Different policy domains are, at times, treating virtual currencies in inconsistent ways. Within a government, treatment should be uniform, but some cross-border consistency of virtual currency regulation may be warranted to avoid regulatory and tax arbitrage and address risks related to money laundering and financing of terrorism.[13] As it stands, regulatory treatment still differs. For example, as discussed in Blundell-Wignall (2014), some countries are treating Bitcoin as a “commodity”, such as the Canada Revenue Agency that “issued a news release which states that gains from trading a digital currency would be considered taxable income or capital for the taxpayer. The United States Internal Revenue Service has taken a similar position for tax purposes. In other words, the position is that Bitcoin is not a currency, with valuation for tax purposes being whatever the value of Bitcoin is on the date of payment or receipt.” If competition from virtual currencies is encouraged, a clear identification of virtual currencies as currencies would be needed. The UK has taken a position on virtual currencies that exempts them from VAT, thus treating them, in and of themselves, as currencies and not as goods or services. At the same time, the UK is requiring that virtual currencies provide mechanisms to prevent money laundering. According to a 4 August 2015 article, the Australian Senate was expected to announce that cryptocurrencies will be treated as currencies in Australia.[14]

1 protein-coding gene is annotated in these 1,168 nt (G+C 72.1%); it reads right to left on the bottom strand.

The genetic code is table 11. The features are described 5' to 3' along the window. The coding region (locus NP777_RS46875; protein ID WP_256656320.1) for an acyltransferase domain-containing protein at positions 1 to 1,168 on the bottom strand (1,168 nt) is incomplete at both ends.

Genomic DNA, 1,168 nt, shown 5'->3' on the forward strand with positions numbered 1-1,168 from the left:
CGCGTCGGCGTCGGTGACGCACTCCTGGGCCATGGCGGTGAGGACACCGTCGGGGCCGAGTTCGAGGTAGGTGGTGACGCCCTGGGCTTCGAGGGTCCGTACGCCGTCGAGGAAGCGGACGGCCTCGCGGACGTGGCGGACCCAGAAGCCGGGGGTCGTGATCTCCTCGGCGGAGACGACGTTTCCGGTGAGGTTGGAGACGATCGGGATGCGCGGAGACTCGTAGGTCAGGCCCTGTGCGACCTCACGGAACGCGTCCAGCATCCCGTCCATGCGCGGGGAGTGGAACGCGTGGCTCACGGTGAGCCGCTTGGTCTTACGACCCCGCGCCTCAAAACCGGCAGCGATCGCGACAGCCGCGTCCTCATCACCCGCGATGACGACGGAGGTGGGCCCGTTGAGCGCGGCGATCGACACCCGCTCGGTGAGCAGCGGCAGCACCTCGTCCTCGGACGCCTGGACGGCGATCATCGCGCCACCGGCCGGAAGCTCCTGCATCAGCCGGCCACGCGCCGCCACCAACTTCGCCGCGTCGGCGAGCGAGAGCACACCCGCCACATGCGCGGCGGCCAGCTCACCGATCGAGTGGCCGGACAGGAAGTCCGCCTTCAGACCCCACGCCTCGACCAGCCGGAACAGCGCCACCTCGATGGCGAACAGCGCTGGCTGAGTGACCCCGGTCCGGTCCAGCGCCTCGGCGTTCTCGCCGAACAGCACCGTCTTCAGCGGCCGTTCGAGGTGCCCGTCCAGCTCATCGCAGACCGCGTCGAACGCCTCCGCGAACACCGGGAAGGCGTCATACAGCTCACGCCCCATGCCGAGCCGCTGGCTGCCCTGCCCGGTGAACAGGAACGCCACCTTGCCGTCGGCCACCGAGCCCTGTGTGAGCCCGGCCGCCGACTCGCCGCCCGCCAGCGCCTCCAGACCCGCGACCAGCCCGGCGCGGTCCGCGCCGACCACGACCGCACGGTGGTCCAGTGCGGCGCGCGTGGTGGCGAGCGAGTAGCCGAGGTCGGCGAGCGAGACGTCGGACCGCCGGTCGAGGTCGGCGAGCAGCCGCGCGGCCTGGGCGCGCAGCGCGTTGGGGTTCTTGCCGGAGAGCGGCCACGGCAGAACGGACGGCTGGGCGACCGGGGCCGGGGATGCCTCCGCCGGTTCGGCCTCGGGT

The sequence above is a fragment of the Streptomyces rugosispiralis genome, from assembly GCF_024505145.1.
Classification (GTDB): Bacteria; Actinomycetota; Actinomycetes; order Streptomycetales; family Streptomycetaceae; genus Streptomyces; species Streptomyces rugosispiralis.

On the other hand, other agencies are giving Bitcoins different treatment. The fact that identities of account holders are not immediately visible makes money laundering a concern. “The Financial Crimes Enforcement Network (FinCen) of the US Treasury determined in March 2013 the circumstances under which Bitcoins would come within the Bank Secrecy Act. They have guided that Bitcoins are ‘convertible virtual currencies’ and should be treated like a currency for the purposes of US anti-money laundering laws in the cases where Bitcoin money service providers can be classified as ‘money transmitters’ (where Federal and State registration, recording, reporting and ‘know your customer’ rules come into play).[15]